Google wins long- run­ning le­gal bat­tle

The Star (Jamaica) - - INTERNATIONAL -

Afed­eral judge handed Google Inc. a vic­tory in a long- run­ning le­gal bat­tle on Thurs­day, toss­ing out a law­suit claim­ing the In­ter­net giant was vi­o­lat­ing copy­right laws by scan­ning books without their per­mis­sion to create the world’s largest dig­i­tal li­brary.

The Authors Guild had sued Google in fed­eral court in Man­hat­tan, 2005, claim­ing the Moun­tain View, Calif.based com­pany was not mak­ing “fair use” of copy­right ma­te­rial by of­fer­ing search­able snip­pets of works in its on­line li­brary.

Among the plain­tiffs was for­mer New York Yan­kees pitcher Jim Bou­ton, au­thor of the best- seller “Ball Four”.

Google al­ready has scanned more than 20 mil­lion books, most of them out- of- print, for the project. It in­cludes the col­lec­tions of the New York Pub­lic Li­brary, Li­brary of Congress and sev­eral ma­jor uni­ver­si­ties.

The guild was seek­ing $ 750 for each copy­righted book that was copied – dam­ages that Google es­ti­mated could climb to more than $ 3 bil­lion.

In a state­ment, Google said it was pleased with the de­ci­sion.

“This has been a long road, and we are ab­so­lutely de­lighted with today’s judg­ment,” the com­pany said. “As we have long said, Google Books is in com­pli­ance with copy­right law, and acts like a card cat­a­log for the dig­i­tal age, giv­ing users the abil­ity to find books to buy or bor­row.”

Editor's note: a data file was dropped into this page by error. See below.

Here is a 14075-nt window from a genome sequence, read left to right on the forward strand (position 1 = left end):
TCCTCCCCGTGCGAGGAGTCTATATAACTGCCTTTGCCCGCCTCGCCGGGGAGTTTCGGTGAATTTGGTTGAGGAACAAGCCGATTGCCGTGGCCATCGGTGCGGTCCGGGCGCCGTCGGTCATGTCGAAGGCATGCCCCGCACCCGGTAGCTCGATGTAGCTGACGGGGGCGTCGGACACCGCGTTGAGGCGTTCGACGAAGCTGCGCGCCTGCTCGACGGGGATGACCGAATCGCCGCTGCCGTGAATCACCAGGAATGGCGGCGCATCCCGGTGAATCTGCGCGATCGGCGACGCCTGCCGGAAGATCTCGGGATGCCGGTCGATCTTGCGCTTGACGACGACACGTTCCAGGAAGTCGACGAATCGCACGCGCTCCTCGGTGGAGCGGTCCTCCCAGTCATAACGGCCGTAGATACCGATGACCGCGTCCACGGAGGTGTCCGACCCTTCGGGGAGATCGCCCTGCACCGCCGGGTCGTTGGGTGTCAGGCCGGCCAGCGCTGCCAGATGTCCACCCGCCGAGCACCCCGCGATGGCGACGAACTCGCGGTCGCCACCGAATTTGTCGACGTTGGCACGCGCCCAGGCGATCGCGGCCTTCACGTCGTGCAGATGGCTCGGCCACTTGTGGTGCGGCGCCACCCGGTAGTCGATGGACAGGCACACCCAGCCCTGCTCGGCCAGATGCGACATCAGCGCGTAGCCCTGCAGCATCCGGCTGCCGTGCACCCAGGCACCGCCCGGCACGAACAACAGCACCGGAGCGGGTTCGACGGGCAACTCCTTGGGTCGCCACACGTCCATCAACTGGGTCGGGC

There was no im­me­di­ate re­sponse to phone mes­sages left with the Authors Guild. In his rul­ing, Cir­cuit Judge Denny Chin found that Google’s project would not “su­per­sede or sup­plant” books be­cause it’s not meant to be used for read­ing them.

Google’s project “does not en­gage in the di­rect com­mer­cial­i­sa­tion of copy­righted works,” wrote Chin, who be­gan hear­ing the case when he was a dis­trict judge. “Google does not sell its scans, and the scans do not re­place the books.”

The judge said that Google Books will ben­e­fit authors by in­creas­ing book sales and be­come a valu­able re­search tool for stu­dents and re­searchers who need to find their works.

“In my view, Google Books pro­vides sig­nif­i­cant pub­lic ben­e­fits,” the judge wrote. “It ad­vances the progress of the arts and sciences, while main­tain­ing re­spect­ful con­sid­er­a­tion for the rights of authors and other cre­ative in­di­vid­u­als, and without ad­versely im­pact­ing the rights of copy­right hold­ers.”

In 2011, Chin re­jected a $ 125 mil­lion set­tle­ment be­tween Google and lawyers for authors and pub­lish­ers that was op­posed by the search en­gine’s ri­vals, con­sumer watch­dogs, aca­demic ex­perts, lit­er­ary agents and even for­eign gov­ern­ments.

At the time, the judge said cre­ation of a universal li­brary would ben­e­fit many, but would “sim­ply go too far.”

AP

The home of Michael and Janni Dupre is de­stroyed af­ter the back­yard be­hind the home col­lapsed into a sink­hole, tak­ing their pa­tio and boat, on Thurs­day, Nov. 14, 2013. in Dunedin, Fla. Dunedin Deputy Fire Chief Trip Barrs said the hole ap­peared to be about 12- feet wide when of­fi­cials ar­rived on the scene. Res­i­dents of the neigh­bour­ing houses also were evac­u­ated as a pre­cau­tion. There are no re­ports of in­juries.

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